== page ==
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Iron Workers May Have Case for On-Site Showers

CHICAGO (CN) - The 7th Circuit revived claims that an iron foundry owes workers for time spent showering and changing clothes, despite a lack of support in federal regulations.

Ryan DeKeyser and other employees of Thyssenkrup Waupaca's iron-casting foundries sued their employer for not paying them for time spent showing and changing clothes after their shifts.

While Waupaca's training materials allegedly recommend employees shower after work, they were not disciplined for failing to shower, and many of them left the foundry at the end of their shift without doing so.

In granting the company summary judgment, U.S. District Judge William Griesbach in Green Bay, Wis., noted that the Occupational Safety and Health Administration had not mandated that foundry workers shower and change clothes on site.

A three-judge panel of the Chicago-based federal appeals court last week, however, that the plaintiffs should still have an opportunity to present evidence that their time is compensable under the Fair Labor Standard Act.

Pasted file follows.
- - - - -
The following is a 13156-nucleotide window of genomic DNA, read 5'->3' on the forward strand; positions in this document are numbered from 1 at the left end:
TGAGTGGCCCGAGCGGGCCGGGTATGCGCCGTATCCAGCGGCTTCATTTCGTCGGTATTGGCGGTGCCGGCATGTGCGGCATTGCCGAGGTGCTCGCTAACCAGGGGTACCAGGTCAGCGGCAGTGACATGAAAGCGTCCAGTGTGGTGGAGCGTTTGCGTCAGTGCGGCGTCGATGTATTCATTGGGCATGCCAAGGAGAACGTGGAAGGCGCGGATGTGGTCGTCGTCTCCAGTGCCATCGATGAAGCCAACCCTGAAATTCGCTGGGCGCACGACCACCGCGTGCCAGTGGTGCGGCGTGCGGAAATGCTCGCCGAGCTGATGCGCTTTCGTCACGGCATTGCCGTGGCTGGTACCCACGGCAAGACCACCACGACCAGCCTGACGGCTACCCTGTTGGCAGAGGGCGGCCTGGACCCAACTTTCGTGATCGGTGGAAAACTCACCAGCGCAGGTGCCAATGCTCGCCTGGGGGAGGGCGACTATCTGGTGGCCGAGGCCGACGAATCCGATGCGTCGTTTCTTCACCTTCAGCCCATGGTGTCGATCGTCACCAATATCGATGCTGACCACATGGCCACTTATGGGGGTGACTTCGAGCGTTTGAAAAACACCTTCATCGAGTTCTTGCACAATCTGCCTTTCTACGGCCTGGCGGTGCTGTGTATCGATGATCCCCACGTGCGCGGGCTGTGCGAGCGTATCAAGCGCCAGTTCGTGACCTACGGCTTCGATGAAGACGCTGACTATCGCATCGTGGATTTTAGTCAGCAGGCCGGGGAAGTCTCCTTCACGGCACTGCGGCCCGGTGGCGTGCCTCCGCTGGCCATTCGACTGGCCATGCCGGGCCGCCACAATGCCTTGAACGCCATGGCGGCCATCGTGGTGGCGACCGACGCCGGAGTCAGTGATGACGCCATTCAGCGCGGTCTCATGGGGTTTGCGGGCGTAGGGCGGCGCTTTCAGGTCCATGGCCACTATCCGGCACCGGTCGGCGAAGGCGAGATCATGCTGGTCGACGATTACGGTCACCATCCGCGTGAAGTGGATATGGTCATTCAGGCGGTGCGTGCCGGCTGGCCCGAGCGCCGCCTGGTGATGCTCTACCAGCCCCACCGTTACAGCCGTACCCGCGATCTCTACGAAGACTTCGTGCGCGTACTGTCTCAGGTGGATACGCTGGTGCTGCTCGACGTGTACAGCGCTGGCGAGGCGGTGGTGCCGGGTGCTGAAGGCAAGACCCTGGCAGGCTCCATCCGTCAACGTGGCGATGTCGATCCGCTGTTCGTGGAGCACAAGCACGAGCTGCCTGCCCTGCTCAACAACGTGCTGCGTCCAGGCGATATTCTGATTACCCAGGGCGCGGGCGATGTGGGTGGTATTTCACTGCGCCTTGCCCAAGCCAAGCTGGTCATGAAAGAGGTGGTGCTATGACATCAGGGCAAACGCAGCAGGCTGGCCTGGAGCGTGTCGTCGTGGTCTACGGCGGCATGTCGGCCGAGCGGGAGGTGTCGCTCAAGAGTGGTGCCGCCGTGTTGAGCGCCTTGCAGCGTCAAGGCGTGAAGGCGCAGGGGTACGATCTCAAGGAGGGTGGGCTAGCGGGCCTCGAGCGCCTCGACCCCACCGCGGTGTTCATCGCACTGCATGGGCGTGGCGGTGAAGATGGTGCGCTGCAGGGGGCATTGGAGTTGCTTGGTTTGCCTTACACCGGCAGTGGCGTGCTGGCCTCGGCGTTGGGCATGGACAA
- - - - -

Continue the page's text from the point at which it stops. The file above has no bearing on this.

"We cannot, as the district court did, draw any negative inferences from the absence of an OSHA standard requiring Waupaca foundry workers to shower and change clothes onsite," wrote U.S. District Judge John Lee for the panel, sitting by designation from the Northern District of Illinois.

Griesbach had based his ruling on the determination that OSHA was better positioned than a jury to investigate health impacts due to hazardous material exposure at the foundry.

But the appellate panel said the court should have considered evidence from the plaintiffs that showering and changing clothes reduced health risks at Waupaca.

"Although we recognize that cases such as this may implicate very difficult and complex scientific issues (on which the parties, and their retained scientific experts, will often disagree), courts cannot avoid discovery or expert testimony simply because such discovery or testimony may be costly, time consuming, or difficult to understand," Lee wrote (parentheses in original). "Thus, the district court erred when it ignored the 'sharp dispute' in the evidence as to the health effects of chemical exposure at Waupaca's foundries and the impact, if any, that showering and changing clothes would have on Waupaca workers and granted summary judgment in the face of such factual disputes."

The court remanded the case for further discovery.

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